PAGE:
Find your niche. Skater mentioned a dirty smelly property that 9/10 investors would not have walked into.She found her niche. When I started I could pick a property that was suspected of termite damage and would inspect 10 with reports saying how extensive the damage was to find that in 10-20% it was only a leaking shower tray that caused rot and it was mistaken by pest controllers as structural termite damage. I made a few years wages out of 4-5 distressed sales spending hundreds and not 10s of 1,000s. As I grew tired of making smaller amounts my niche became buying blocks of flats in St Mary’s repainting and bagging them, strata titling them and selling them. Then finally I started with large acreages in the Hills.

    I can’t express how important it is to find “what you can do better than anyone else.” At auction you will always pay more than anyone else is prepared to pay. So if you don’t have a niche, ie cheap finance, free labour, hard working ethic, patience etc. Then you may have paid too much.

    Hopefully I haven’t bored you and as my wife is away for a few days, it has given me something to do until I pick up my Red Tomato tomorrow. 3E8E71E3-3B76-4949-B6E6-29F3E090FB65.jpeg
     
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  2. Scott No Mates

    Scott No Mates Well-Known Member

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    Don't do what everyone else is doing.

    Totally agree. Mrs No Mates finds dogs of sites with fleas and a plan, I negotiate and implement solutions.

    Therein lies the conundrum, what value do you place on at 1880's house?
     
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  3. Car tart

    Car tart Well-Known Member

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    Ok. Your getting very technical now. I own an 1830 property. I’d say it’s the oldest investment property on property chat. It used to be the stables for government house in Parramatta. So the horses lived downstairs and the soldiers had the luxury of living above the horses smelling their.......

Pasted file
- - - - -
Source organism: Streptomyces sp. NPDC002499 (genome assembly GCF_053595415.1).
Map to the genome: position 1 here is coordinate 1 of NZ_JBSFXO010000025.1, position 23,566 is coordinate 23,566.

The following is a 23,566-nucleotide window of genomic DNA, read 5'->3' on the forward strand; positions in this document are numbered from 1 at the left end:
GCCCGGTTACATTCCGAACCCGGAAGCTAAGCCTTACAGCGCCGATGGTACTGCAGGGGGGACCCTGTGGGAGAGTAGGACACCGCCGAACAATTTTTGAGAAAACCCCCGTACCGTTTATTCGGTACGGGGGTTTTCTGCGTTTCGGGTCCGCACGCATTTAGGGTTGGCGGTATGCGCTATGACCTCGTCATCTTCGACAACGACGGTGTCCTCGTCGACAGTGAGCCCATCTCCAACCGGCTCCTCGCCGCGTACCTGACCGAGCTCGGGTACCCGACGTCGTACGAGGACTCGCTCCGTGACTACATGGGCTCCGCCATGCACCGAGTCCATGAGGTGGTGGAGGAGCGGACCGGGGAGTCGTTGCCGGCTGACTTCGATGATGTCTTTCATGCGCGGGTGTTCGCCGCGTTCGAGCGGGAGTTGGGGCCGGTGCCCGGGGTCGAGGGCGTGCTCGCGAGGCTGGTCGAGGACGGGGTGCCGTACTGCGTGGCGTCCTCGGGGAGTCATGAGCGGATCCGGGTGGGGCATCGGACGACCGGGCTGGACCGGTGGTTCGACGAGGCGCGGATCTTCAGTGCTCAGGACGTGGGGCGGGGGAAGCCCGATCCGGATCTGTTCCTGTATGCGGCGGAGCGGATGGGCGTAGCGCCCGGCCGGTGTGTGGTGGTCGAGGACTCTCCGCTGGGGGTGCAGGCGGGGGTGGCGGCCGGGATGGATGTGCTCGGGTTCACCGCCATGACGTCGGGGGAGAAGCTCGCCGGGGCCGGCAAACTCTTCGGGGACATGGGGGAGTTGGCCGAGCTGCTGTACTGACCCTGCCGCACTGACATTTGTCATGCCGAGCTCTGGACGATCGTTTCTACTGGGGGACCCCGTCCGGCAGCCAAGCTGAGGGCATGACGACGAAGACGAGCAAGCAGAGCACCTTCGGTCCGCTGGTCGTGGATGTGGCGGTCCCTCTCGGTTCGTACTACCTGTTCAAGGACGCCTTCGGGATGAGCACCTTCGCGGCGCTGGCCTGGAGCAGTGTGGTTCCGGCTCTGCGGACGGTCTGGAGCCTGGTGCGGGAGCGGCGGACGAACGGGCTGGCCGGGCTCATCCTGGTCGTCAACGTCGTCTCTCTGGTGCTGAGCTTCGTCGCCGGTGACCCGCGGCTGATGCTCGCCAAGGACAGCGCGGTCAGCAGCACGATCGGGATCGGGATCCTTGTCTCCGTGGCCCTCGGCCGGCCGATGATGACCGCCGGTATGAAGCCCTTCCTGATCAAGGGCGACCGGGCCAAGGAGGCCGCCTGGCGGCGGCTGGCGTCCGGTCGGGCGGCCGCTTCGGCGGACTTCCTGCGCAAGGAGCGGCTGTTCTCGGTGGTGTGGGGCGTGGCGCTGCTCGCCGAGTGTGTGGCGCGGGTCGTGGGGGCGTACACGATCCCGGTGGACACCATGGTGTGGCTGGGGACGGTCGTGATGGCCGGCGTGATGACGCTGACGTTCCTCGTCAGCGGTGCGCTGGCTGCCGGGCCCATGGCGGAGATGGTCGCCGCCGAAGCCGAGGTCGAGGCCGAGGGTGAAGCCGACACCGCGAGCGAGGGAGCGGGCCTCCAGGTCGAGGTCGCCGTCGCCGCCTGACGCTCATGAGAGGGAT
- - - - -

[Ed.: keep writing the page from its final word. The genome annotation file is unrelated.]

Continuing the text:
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  4. Scott No Mates

    Scott No Mates Well-Known Member

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    Surely there comes a point where the house no longer has a depreciated value or that it's insignificant (to the first/current owner) but will have a much greater insurance value. Then there's the intangible value eg historical & contextual - what role does the property play/has played in the community/state/nation? Demolition or subdivision erodes/destroys these values.
     
  5. Car tart

    Car tart Well-Known Member

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    I agree it’s much too difficult to work it out. So I’ll explain why I bought my historical commercial premises that was for sale for 11 years until I bought it. No body could see the obvious. The property (restaurant) sold for $3.2 million 11 years earlier, it fell vacant and remained vacant and for sale.
    I looked up the airspace floor space ratio that could be sold above the piece of land occupied and valued the place at 8x what I offered $1.15m.
    It took 9 months to rent but I get about $130 nettpa.
    So you can see that it’s much too complicated to do a rule of thumb.
     
    Last edited: 6th Jan, 2020
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  6. Piston_Broke

    Piston_Broke Well-Known Member

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    It's a good marketing pitch:
    "Are buying QUALITY property?
    Don't make the mistake of buying bad real real estate!
    For a small fee I will show you exclusive QUALITY real estate"


    Even RE agents slang term for such unquality properties is "****ters".
     
    Last edited by a moderator: 6th Jan, 2020